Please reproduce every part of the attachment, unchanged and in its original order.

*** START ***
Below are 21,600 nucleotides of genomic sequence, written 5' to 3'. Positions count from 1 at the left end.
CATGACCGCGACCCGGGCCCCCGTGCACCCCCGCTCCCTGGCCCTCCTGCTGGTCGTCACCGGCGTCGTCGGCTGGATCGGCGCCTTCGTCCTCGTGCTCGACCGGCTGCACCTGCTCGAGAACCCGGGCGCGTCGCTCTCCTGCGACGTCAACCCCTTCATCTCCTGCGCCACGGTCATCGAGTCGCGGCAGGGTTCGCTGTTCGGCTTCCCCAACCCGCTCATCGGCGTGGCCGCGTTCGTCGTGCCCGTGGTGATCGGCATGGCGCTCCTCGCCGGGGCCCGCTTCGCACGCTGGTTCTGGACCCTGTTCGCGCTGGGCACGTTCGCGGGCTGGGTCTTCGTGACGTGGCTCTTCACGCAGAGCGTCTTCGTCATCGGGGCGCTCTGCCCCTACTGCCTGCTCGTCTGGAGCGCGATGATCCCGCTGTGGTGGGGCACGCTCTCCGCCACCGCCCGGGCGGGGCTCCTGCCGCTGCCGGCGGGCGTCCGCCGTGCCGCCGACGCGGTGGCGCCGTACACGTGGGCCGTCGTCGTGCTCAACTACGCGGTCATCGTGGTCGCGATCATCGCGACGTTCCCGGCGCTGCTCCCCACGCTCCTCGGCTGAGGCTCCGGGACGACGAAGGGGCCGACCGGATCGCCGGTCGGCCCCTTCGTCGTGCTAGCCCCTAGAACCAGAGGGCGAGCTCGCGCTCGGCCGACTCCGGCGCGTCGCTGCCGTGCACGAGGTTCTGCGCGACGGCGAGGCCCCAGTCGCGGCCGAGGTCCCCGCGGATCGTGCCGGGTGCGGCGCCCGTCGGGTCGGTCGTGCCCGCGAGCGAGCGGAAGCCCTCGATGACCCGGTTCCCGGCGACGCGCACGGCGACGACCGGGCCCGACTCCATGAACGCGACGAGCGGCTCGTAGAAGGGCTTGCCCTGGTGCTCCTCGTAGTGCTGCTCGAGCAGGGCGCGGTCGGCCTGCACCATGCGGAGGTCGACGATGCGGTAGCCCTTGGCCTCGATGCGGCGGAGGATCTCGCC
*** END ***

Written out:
Below are 21,600 nucleotides of genomic sequence, written 5' to 3'. Positions count from 1 at the left end.
CATGACCGCGACCCGGGCCCCCGTGCACCCCCGCTCCCTGGCCCTCCTGCTGGTCGTCACCGGCGTCGTCGGCTGGATCGGCGCCTTCGTCCTCGTGCTCGACCGGCTGCACCTGCTCGAGAACCCGGGCGCGTCGCTCTCCTGCGACGTCAACCCCTTCATCTCCTGCGCCACGGTCATCGAGTCGCGGCAGGGTTCGCTGTTCGGCTTCCCCAACCCGCTCATCGGCGTGGCCGCGTTCGTCGTGCCCGTGGTGATCGGCATGGCGCTCCTCGCCGGGGCCCGCTTCGCACGCTGGTTCTGGACCCTGTTCGCGCTGGGCACGTTCGCGGGCTGGGTCTTCGTGACGTGGCTCTTCACGCAGAGCGTCTTCGTCATCGGGGCGCTCTGCCCCTACTGCCTGCTCGTCTGGAGCGCGATGATCCCGCTGTGGTGGGGCACGCTCTCCGCCACCGCCCGGGCGGGGCTCCTGCCGCTGCCGGCGGGCGTCCGCCGTGCCGCCGACGCGGTGGCGCCGTACACGTGGGCCGTCGTCGTGCTCAACTACGCGGTCATCGTGGTCGCGATCATCGCGACGTTCCCGGCGCTGCTCCCCACGCTCCTCGGCTGAGGCTCCGGGACGACGAAGGGGCCGACCGGATCGCCGGTCGGCCCCTTCGTCGTGCTAGCCCCTAGAACCAGAGGGCGAGCTCGCGCTCGGCCGACTCCGGCGCGTCGCTGCCGTGCACGAGGTTCTGCGCGACGGCGAGGCCCCAGTCGCGGCCGAGGTCCCCGCGGATCGTGCCGGGTGCGGCGCCCGTCGGGTCGGTCGTGCCCGCGAGCGAGCGGAAGCCCTCGATGACCCGGTTCCCGGCGACGCGCACGGCGACGACCGGGCCCGACTCCATGAACGCGACGAGCGGCTCGTAGAAGGGCTTGCCCTGGTGCTCCTCGTAGTGCTGCTCGAGCAGGGCGCGGTCGGCCTGCACCATGCGGAGGTCGACGATGCGGTAGCCCTTGGCCTCGATGCGGCGGAGGATCTCGCC